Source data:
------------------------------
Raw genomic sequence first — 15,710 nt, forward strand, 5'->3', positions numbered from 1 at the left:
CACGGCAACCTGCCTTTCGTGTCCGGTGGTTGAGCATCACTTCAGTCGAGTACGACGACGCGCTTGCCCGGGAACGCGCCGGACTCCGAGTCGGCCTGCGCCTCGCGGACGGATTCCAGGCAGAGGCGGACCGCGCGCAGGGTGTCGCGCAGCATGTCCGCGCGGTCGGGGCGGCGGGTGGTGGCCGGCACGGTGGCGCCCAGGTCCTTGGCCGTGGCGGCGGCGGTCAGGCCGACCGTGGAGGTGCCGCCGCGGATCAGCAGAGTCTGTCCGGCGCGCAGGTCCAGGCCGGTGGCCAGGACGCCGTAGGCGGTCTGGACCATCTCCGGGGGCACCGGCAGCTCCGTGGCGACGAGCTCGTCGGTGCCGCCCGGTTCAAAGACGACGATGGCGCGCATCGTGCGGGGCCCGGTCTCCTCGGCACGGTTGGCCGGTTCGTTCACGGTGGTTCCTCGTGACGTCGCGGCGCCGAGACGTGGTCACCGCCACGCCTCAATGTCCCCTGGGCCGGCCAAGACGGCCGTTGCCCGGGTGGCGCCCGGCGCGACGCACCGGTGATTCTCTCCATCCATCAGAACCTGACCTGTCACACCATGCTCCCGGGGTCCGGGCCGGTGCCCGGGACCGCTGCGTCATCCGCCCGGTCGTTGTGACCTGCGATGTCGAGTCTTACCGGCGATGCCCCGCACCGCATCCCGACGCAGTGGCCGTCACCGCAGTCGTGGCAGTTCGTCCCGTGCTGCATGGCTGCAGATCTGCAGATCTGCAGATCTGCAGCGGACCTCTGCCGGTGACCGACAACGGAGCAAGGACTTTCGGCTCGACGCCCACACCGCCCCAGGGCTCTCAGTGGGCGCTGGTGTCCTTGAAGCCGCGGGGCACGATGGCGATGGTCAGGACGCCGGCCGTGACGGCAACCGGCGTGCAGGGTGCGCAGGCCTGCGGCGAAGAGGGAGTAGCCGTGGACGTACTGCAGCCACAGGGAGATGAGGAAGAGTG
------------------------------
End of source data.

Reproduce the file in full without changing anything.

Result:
Raw genomic sequence first — 15,710 nt, forward strand, 5'->3', positions numbered from 1 at the left:
CACGGCAACCTGCCTTTCGTGTCCGGTGGTTGAGCATCACTTCAGTCGAGTACGACGACGCGCTTGCCCGGGAACGCGCCGGACTCCGAGTCGGCCTGCGCCTCGCGGACGGATTCCAGGCAGAGGCGGACCGCGCGCAGGGTGTCGCGCAGCATGTCCGCGCGGTCGGGGCGGCGGGTGGTGGCCGGCACGGTGGCGCCCAGGTCCTTGGCCGTGGCGGCGGCGGTCAGGCCGACCGTGGAGGTGCCGCCGCGGATCAGCAGAGTCTGTCCGGCGCGCAGGTCCAGGCCGGTGGCCAGGACGCCGTAGGCGGTCTGGACCATCTCCGGGGGCACCGGCAGCTCCGTGGCGACGAGCTCGTCGGTGCCGCCCGGTTCAAAGACGACGATGGCGCGCATCGTGCGGGGCCCGGTCTCCTCGGCACGGTTGGCCGGTTCGTTCACGGTGGTTCCTCGTGACGTCGCGGCGCCGAGACGTGGTCACCGCCACGCCTCAATGTCCCCTGGGCCGGCCAAGACGGCCGTTGCCCGGGTGGCGCCCGGCGCGACGCACCGGTGATTCTCTCCATCCATCAGAACCTGACCTGTCACACCATGCTCCCGGGGTCCGGGCCGGTGCCCGGGACCGCTGCGTCATCCGCCCGGTCGTTGTGACCTGCGATGTCGAGTCTTACCGGCGATGCCCCGCACCGCATCCCGACGCAGTGGCCGTCACCGCAGTCGTGGCAGTTCGTCCCGTGCTGCATGGCTGCAGATCTGCAGATCTGCAGATCTGCAGCGGACCTCTGCCGGTGACCGACAACGGAGCAAGGACTTTCGGCTCGACGCCCACACCGCCCCAGGGCTCTCAGTGGGCGCTGGTGTCCTTGAAGCCGCGGGGCACGATGGCGATGGTCAGGACGCCGGCCGTGACGGCAACCGGCGTGCAGGGTGCGCAGGCCTGCGGCGAAGAGGGAGTAGCCGTGGACGTACTGCAGCCACAGGGAGATGAGGAAGAGTG